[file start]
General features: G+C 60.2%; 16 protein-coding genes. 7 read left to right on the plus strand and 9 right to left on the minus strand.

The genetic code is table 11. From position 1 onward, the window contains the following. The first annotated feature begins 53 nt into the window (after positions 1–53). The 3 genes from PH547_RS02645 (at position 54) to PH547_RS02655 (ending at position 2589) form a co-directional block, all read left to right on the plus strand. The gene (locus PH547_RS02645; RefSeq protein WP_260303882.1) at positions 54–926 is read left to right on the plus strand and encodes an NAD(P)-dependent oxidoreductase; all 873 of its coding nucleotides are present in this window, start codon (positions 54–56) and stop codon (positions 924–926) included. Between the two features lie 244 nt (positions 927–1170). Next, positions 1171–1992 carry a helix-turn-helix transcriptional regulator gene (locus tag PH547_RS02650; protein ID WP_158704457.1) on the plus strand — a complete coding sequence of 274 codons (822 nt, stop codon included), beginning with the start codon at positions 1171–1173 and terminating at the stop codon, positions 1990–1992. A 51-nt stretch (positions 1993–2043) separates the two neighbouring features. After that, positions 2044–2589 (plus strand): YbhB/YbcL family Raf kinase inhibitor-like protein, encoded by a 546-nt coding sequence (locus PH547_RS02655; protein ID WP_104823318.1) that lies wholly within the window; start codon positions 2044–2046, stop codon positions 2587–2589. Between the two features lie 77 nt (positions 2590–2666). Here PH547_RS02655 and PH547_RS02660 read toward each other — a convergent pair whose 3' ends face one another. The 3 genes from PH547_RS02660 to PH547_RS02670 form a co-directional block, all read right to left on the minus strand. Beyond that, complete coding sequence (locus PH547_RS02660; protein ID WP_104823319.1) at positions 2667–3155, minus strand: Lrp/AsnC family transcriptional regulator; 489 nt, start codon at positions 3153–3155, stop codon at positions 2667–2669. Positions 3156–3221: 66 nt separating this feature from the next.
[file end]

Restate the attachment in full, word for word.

General features: G+C 60.2%; 16 protein-coding genes. 7 read left to right on the plus strand and 9 right to left on the minus strand.

The genetic code is table 11. From position 1 onward, the window contains the following. The first annotated feature begins 53 nt into the window (after positions 1–53). The 3 genes from PH547_RS02645 (at position 54) to PH547_RS02655 (ending at position 2589) form a co-directional block, all read left to right on the plus strand. The gene (locus PH547_RS02645; RefSeq protein WP_260303882.1) at positions 54–926 is read left to right on the plus strand and encodes an NAD(P)-dependent oxidoreductase; all 873 of its coding nucleotides are present in this window, start codon (positions 54–56) and stop codon (positions 924–926) included. Between the two features lie 244 nt (positions 927–1170). Next, positions 1171–1992 carry a helix-turn-helix transcriptional regulator gene (locus tag PH547_RS02650; protein ID WP_158704457.1) on the plus strand — a complete coding sequence of 274 codons (822 nt, stop codon included), beginning with the start codon at positions 1171–1173 and terminating at the stop codon, positions 1990–1992. A 51-nt stretch (positions 1993–2043) separates the two neighbouring features. After that, positions 2044–2589 (plus strand): YbhB/YbcL family Raf kinase inhibitor-like protein, encoded by a 546-nt coding sequence (locus PH547_RS02655; protein ID WP_104823318.1) that lies wholly within the window; start codon positions 2044–2046, stop codon positions 2587–2589. Between the two features lie 77 nt (positions 2590–2666). Here PH547_RS02655 and PH547_RS02660 read toward each other — a convergent pair whose 3' ends face one another. The 3 genes from PH547_RS02660 to PH547_RS02670 form a co-directional block, all read right to left on the minus strand. Beyond that, complete coding sequence (locus PH547_RS02660; protein ID WP_104823319.1) at positions 2667–3155, minus strand: Lrp/AsnC family transcriptional regulator; 489 nt, start codon at positions 3153–3155, stop codon at positions 2667–2669. Positions 3156–3221: 66 nt separating this feature from the next.